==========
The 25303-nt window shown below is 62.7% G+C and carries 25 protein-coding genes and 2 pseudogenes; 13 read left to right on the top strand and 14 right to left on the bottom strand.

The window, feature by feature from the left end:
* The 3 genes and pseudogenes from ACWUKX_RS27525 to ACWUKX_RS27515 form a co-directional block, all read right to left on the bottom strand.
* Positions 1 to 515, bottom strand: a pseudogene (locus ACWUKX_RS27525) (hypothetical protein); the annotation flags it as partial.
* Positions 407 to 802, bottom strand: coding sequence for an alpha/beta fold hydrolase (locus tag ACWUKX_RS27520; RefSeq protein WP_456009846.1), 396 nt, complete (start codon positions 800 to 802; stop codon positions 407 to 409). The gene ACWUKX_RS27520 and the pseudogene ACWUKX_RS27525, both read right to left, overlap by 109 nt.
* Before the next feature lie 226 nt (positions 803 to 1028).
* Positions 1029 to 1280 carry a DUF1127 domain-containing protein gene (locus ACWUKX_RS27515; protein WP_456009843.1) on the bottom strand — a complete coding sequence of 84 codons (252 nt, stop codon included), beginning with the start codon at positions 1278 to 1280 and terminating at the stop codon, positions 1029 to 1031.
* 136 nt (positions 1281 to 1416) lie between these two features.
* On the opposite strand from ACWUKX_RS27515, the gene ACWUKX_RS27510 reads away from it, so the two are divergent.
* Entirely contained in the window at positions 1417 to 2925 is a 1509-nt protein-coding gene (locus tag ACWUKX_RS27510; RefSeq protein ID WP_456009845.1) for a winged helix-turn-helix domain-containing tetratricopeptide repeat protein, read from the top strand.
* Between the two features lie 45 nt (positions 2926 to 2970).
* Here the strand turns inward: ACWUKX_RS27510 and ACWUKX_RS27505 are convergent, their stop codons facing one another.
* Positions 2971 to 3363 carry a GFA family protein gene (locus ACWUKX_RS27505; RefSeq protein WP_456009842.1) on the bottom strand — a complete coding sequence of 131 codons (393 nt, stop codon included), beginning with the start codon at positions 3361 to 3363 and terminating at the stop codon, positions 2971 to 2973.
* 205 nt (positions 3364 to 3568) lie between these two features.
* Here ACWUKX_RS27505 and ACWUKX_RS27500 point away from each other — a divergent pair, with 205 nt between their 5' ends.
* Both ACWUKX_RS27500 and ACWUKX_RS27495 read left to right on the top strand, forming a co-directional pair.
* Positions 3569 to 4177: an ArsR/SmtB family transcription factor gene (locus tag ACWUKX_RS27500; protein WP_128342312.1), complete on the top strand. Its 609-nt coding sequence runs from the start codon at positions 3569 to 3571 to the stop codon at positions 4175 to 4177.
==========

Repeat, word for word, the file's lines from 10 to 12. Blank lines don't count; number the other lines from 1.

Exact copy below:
* Entirely contained in the window at positions 1417 to 2925 is a 1509-nt protein-coding gene (locus tag ACWUKX_RS27510; RefSeq protein ID WP_456009845.1) for a winged helix-turn-helix domain-containing tetratricopeptide repeat protein, read from the top strand.
* Between the two features lie 45 nt (positions 2926 to 2970).
* Here the strand turns inward: ACWUKX_RS27510 and ACWUKX_RS27505 are convergent, their stop codons facing one another.